Several primary care providers were in the doctor ’s lounge discussing a recent article “Radical prostatectomy versus observation for localized prostate cancer” in the New England Journal of Medicine.1 They placed the findings of this study in the context of the recommendations of the U.S. Preventive Services Task Force (USPSTF).
The initial sentiment amongst my colleagues was that screening for and treatment of early stage prostate cancer should not be a priority for the medical field. They concluded that PSA testing would be best avoided in the primary care setting where abnormal values lead to patient anxiety and the interpretation of results is confusing for the clinician. I joined in the conversation and after adding some further information, all agreed that at this point, the issue is not a clear one. Their general consensus was that they would continue to offer screening for their patients, but discourage it in those with limited life expectancy.
I agree that the data used by the USPSTF does not support the widespread use of PSA testing. Gomella et al2 recently provided an excellent overview of the evidence and controversies for further information. However, it does not seem wise to completely cease almost all efforts for early diagnosis and treatment of prostate cancer without further information. Several factors need to be considered before burying the screening efforts; prostate cancer is still the number two cause of non skin cancer death in males and the death rate from prostate cancer has dropped dramatically over the past three decades despite an increase in life expectancy. PSA testing alone cannot explain the drop in prostate cancer deaths but no other alternative explanation has been provided.
The conclusions of the USPSTF were based on several screening trials [European Randomized Study of Screening for Prostate Cancer (ERSPC), Prostate, Lung, Colorectal and Ovarian (PLCO), and Goteborg]. What was not completely considered was the relatively short follow up (< 10 years) of these trials. When the ERSPC trial was carried out to 11 years, the cumulative hazard deaths become markedly different between the control and treatment groups.3 Loeb et al studied the ERSPC trial and extrapolated the study beyond 8 years to 10 and 12 years and saw a marked decrease in the number of men needed to screen and treat at the extended time points.4 The above study “Radical prostatectomy versus observation for localized prostate cancer”, was carried out to only 10 years. Perhaps with further follow up, this study will also show a separation in survival between the treatment and control arms as the screening studies have shown.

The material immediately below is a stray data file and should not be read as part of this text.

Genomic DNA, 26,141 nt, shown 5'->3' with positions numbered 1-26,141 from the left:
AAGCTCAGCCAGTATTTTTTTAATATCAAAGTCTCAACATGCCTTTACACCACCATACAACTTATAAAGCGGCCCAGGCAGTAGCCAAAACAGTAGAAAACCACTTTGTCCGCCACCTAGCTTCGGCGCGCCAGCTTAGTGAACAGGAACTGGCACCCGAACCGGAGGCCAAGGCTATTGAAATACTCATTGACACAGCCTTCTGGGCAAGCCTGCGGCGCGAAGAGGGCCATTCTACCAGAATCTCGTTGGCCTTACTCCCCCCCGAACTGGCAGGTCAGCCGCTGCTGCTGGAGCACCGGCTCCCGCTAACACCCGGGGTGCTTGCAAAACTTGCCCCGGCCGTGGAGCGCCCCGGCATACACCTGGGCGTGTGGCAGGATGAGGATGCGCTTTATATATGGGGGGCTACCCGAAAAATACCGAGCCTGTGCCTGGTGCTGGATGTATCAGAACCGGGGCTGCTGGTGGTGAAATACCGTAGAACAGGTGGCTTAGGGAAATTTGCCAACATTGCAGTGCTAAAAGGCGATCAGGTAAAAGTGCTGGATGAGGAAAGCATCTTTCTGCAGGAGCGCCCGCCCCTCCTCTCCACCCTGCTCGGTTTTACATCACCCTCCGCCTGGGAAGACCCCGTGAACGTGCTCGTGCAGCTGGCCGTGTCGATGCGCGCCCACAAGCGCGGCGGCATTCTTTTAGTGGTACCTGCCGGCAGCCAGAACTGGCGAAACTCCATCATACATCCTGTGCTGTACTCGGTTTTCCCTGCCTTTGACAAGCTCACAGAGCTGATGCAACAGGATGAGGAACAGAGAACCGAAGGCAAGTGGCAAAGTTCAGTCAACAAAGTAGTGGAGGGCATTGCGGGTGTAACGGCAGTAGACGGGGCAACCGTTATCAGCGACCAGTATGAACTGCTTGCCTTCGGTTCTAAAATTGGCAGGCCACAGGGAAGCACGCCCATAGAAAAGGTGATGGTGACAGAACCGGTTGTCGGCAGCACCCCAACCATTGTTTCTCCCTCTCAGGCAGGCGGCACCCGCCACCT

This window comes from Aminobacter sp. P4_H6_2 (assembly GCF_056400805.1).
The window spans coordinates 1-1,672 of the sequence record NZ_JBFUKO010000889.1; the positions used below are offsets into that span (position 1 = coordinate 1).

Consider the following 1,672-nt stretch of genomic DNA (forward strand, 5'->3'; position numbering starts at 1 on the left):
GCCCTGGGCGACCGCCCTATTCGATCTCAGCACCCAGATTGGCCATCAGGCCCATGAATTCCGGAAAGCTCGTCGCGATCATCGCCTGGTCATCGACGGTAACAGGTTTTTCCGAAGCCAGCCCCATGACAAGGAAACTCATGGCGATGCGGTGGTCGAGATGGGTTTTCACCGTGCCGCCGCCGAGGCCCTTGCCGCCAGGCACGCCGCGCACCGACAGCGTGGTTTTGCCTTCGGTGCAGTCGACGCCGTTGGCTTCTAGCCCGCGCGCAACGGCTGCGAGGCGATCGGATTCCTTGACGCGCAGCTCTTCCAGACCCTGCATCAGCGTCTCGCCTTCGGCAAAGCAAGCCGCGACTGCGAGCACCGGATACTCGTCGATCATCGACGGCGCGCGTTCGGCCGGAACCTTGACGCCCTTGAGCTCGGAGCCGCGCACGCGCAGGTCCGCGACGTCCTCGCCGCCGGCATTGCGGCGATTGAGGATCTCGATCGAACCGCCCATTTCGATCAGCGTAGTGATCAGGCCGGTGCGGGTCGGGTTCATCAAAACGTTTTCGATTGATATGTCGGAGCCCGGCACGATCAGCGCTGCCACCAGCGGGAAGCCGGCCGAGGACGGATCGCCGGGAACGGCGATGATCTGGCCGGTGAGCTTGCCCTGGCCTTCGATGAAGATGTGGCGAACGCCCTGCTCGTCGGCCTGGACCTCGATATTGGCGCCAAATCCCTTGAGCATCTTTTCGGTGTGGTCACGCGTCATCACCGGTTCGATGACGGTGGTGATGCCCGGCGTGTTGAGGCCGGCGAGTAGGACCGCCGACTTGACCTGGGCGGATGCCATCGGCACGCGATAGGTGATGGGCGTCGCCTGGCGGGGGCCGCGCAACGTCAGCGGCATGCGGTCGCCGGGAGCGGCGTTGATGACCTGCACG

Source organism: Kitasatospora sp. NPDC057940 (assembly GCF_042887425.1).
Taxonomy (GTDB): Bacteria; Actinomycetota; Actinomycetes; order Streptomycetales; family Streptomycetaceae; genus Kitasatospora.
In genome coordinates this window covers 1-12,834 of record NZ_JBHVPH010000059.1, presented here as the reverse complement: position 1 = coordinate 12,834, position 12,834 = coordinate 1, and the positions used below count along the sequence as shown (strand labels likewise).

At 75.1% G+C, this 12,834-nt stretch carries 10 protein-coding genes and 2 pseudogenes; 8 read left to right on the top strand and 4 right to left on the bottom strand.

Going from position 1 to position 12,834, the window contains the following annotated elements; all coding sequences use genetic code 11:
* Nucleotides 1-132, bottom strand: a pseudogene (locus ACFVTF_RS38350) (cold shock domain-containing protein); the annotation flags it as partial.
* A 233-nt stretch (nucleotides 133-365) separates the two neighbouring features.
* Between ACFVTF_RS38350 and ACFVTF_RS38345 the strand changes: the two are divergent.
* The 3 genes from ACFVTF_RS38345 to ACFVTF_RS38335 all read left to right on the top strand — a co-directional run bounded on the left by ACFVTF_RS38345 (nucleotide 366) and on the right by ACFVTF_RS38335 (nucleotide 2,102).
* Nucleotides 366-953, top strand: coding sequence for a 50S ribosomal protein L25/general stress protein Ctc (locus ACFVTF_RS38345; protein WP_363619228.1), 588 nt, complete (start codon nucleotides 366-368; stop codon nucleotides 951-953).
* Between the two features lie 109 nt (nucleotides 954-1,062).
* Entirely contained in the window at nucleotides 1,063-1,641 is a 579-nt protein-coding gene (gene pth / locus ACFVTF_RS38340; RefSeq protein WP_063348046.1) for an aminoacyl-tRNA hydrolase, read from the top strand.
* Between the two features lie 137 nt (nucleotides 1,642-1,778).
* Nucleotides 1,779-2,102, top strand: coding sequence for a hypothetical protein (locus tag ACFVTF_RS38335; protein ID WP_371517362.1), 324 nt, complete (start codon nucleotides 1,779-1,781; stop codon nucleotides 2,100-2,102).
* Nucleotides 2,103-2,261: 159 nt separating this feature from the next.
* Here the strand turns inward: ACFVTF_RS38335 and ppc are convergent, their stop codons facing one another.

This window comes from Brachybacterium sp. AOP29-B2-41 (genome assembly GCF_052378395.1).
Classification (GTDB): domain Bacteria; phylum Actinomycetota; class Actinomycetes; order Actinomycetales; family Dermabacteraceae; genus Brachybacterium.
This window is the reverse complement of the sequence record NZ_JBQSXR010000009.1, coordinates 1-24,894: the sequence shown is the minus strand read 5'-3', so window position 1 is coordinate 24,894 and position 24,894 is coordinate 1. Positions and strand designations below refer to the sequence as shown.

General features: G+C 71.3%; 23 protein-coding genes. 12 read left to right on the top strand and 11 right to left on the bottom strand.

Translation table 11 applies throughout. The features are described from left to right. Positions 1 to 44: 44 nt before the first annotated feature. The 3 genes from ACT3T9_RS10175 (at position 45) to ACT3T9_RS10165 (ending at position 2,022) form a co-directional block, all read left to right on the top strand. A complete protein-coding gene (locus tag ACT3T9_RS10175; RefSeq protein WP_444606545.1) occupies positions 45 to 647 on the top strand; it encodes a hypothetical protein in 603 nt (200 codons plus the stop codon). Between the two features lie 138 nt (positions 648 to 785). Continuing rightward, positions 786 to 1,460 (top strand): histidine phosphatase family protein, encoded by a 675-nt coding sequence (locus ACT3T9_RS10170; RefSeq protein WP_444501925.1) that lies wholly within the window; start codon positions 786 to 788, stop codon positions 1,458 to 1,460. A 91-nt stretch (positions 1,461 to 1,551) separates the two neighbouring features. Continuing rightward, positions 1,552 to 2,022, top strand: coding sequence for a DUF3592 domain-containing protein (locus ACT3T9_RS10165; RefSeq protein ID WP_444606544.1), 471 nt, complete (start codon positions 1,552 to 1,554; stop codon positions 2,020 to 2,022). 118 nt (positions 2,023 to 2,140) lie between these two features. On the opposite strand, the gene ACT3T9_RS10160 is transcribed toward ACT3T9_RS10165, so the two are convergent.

It is clear from all studies that early diagnosis and treatment in those with limited life expectancy is not going to show any significant benefit. What is equivocal; however, are the results of screening and treatment in those with longer life expectancies. I must admit that I am biased as I was diagnosed with prostate cancer at age 46 due to PSA screening. I have more than a handful of close friends who were also diagnosed with prostate cancer at a young age by PSA screening. It is hard for me to believe that we will not benefit from our screenings. Until we have all the answers, I hope that we can continue our efforts at early diagnosis and treatment of prostate cancer in reasonable candidates. In addition, we need to get the word out to our colleagues to have some patience with this issue as we sort out the long term impact.
1. Wilt TJ, Brawer MK, Jones KM et al. Radical prostatectomy versus observation for localized prostate cancer. N Engl J Med 2012;19;367(3):203-
213. Erratum in: N Engl J Med 2012;367(6):582.
2. Gomella LG, Liu SX, Trabulsi EJ et al. Screening for prostate cancer: the current evidence and guidelines controversy. Can J Urol 2011;18(5):
3. Schröder FH, Hugosson J, Roobol MJ et al. Prostate-cancer mortality at 11 years of follow-up. N Engl J Med 2012;366(11):981-990. Erratum in:
N Engl J Med 2012;31;366(22):2137.
4. Loeb S, Vonesh EF, Metter EJ, Carter HB, Gann PH, Catalona WJ. What is the true number needed to screen and treat to save a life with
prostate-specific antigen testing? J Clin Oncol 2011;29(4):464-467.
© The Canadian Journal of Urology™; 19(5); October 2012